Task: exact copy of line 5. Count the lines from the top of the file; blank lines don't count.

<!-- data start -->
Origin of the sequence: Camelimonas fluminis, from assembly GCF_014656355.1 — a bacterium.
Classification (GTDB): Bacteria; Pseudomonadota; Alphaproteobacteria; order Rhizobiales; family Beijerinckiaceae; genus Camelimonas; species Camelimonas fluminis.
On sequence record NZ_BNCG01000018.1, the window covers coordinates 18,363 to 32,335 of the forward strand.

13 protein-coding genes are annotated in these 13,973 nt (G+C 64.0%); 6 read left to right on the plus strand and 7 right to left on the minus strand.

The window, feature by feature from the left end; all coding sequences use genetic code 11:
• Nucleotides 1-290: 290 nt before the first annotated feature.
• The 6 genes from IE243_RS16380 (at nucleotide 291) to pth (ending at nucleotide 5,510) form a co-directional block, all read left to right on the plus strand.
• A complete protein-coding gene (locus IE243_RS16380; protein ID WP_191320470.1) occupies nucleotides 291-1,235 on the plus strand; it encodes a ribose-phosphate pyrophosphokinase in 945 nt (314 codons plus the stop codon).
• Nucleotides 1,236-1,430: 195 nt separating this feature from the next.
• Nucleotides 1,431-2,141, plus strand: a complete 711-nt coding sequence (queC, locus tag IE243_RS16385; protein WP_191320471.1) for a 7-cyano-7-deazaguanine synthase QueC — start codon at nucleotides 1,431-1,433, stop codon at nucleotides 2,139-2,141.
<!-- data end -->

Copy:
The window, feature by feature from the left end; all coding sequences use genetic code 11: